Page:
The Southwestern Historical Quarterly, Volume 54, July 1950 - April, 1951 Page: 476

Southwestern Historical Quarterly

,9otes ow the State Sao of Zexas
KENNETH E. CROUCH
N May, 1929, a bill naming the state song of Texas was signed
by Governor Dan Moody; the song was actually transferred
in formal ceremony on March 11, 1930. Thus "Texas, Our
Texas" with words by Gladys Y. Wright, of St. Louis, Missouri,
and W. J. Marsh, of Fort Worth, Texas, and music by Mr. Marsh
became the state song of Texas.
"Texas, Our Texas" had been written in 1918 after a friend
suggested that Mrs. Wright show some of her lyrics to W. J.
Marsh, who "writes such beautiful music." Following this sug-
gestion, Mrs. Wright and Mr. Marsh together improved on and
produced the song that was destined to become the state song.
In 1923, Dr. Pat M. Neff, then governor of Texas and later
president of Baylor University in Waco, Texas, had offered a
prize of $1,ooo for a state song. Two hundred and eighty-six
songs were submitted, and a committee of representative men
and women was chosen to select the state song from this group.
There was no immediate adoption because other contests were
being held, but finally "Texas, Our Texas" was selected.
One of the two composers is a native Texan; the other, an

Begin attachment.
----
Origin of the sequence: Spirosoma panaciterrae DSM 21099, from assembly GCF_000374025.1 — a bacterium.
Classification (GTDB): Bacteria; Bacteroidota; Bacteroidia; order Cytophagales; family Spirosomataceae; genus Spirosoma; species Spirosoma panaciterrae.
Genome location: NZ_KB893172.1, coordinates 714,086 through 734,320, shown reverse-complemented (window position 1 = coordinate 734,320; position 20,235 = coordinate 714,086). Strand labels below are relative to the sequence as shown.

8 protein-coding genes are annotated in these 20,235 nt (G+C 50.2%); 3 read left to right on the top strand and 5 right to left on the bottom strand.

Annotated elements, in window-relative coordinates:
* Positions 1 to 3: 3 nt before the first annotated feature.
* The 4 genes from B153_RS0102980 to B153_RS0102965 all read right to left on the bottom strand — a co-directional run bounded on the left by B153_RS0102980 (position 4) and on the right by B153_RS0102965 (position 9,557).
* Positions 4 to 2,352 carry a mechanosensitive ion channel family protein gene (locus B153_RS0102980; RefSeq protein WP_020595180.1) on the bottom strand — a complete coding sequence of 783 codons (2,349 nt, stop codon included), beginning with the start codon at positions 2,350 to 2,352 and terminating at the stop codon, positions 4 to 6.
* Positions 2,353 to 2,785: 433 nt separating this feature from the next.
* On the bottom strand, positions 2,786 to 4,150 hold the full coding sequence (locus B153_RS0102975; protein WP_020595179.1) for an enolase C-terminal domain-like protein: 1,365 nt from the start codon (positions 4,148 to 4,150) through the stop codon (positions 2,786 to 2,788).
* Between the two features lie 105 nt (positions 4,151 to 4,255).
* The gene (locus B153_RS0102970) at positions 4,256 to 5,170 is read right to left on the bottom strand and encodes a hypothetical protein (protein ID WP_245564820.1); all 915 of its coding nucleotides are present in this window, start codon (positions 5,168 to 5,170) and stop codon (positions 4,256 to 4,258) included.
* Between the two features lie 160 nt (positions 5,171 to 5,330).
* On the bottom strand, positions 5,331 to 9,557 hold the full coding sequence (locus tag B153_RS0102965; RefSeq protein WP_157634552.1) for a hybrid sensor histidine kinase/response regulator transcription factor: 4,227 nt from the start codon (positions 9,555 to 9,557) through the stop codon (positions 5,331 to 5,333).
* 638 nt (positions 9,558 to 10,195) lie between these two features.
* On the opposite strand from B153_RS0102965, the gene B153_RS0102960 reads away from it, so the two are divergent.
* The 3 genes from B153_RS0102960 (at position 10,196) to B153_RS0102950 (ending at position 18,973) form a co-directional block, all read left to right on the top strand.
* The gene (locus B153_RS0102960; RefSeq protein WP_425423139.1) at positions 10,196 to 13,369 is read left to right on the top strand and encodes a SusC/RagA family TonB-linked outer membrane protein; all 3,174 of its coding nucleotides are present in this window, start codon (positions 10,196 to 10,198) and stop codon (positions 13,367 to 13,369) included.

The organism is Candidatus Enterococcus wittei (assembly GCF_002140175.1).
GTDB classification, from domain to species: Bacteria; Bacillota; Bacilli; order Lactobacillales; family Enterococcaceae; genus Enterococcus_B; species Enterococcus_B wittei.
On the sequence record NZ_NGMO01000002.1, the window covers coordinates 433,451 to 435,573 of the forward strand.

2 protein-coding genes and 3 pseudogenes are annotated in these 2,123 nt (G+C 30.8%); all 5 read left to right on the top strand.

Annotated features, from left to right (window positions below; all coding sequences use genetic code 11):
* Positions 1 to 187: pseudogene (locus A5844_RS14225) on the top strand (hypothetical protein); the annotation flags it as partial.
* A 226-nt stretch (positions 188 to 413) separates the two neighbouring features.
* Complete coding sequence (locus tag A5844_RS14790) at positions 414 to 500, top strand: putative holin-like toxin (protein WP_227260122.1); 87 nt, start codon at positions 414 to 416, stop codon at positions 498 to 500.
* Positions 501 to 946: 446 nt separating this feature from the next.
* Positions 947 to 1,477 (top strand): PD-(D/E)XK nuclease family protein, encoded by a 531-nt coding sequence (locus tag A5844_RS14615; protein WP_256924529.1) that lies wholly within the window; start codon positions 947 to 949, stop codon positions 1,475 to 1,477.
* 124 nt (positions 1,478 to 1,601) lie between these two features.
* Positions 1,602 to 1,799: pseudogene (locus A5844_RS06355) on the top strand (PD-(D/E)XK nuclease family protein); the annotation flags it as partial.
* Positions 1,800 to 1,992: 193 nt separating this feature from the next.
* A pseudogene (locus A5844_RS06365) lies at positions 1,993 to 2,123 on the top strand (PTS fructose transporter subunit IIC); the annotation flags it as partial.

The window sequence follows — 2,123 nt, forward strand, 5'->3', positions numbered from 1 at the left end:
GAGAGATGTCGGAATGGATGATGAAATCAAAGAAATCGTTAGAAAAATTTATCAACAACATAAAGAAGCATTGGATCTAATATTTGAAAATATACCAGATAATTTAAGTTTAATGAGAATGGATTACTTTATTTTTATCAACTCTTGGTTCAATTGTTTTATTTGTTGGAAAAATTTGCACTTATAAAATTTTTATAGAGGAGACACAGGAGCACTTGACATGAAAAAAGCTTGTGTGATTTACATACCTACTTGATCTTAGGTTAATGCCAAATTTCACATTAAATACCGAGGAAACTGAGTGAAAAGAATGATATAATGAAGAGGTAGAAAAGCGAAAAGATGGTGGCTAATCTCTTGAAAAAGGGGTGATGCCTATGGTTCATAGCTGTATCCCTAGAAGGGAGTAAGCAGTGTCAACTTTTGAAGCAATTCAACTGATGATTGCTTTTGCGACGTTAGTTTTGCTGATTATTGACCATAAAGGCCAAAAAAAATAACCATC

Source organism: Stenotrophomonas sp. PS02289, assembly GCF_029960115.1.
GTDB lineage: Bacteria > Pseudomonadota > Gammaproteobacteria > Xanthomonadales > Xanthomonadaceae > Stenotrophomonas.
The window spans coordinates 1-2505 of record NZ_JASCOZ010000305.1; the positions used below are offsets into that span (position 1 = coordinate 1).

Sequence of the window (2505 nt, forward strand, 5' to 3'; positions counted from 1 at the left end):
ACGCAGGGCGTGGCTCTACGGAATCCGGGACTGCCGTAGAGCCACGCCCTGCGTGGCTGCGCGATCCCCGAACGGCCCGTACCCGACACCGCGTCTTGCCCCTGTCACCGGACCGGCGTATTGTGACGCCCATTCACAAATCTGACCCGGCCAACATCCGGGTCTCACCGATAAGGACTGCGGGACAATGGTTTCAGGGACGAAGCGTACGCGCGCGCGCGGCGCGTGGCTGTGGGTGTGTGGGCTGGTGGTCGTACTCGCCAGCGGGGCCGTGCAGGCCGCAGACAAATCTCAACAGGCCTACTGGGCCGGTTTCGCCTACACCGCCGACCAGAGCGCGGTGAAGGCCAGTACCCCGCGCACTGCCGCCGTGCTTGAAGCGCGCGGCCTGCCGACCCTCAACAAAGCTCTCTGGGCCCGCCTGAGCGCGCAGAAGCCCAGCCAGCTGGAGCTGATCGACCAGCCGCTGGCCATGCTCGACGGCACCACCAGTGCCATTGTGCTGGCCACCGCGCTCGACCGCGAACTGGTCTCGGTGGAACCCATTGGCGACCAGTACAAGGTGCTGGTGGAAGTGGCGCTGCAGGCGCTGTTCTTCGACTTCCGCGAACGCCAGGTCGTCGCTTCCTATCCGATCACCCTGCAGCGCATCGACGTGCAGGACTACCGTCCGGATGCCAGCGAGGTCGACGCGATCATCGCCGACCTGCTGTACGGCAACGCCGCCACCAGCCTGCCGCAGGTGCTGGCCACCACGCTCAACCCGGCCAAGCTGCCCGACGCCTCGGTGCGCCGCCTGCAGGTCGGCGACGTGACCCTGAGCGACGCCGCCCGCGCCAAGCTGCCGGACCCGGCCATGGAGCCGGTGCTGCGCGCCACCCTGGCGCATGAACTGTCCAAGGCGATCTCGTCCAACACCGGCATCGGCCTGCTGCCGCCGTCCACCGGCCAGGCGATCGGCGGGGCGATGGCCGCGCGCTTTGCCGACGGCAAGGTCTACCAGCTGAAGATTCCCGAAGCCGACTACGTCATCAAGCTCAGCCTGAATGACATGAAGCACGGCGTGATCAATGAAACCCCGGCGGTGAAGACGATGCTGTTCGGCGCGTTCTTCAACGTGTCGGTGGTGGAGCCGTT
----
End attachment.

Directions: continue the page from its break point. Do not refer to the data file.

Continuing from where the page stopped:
adopted son. Mrs. Gladys Y. Wright was born in Greenville,
Texas, on October 30, 1891, the only child of William Samuel
Gillette and Nancy Elizabeth Taylor Gillette. Her father died in
1895, and two years later her mother was married to Colonel
C. H. Yoakum, of Greenville, Texas. The family moved to Los
Angeles, California, where Colonel Yoakum was a member of
the law firm of Yoakum, Lusk, and Galloway. In 1904 the family
went to Fort Worth, Texas, to make their home.
Mrs. Wright attended what was then the private school of
Saint Andrews and from 1907 to 19o09 studied at the National
Park Seminary (later National Park College) in Forest Glen,
Maryland. She was married to the late Judge C. A. Wright of
Amarillo, Texas, in 1911, and now resides at "The Avalon," 339
North Taylor in St. Louis, Missouri.

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Texas State Historical Association. The Southwestern Historical Quarterly, Volume 54, July 1950 - April, 1951, periodical, 1951; Austin, Texas. (texashistory.unt.edu/ark:/67531/metapth101133/m1/626/ocr/: accessed August 18, 2017), University of North Texas Libraries, The Portal to Texas History, texashistory.unt.edu; crediting Texas State Historical Association.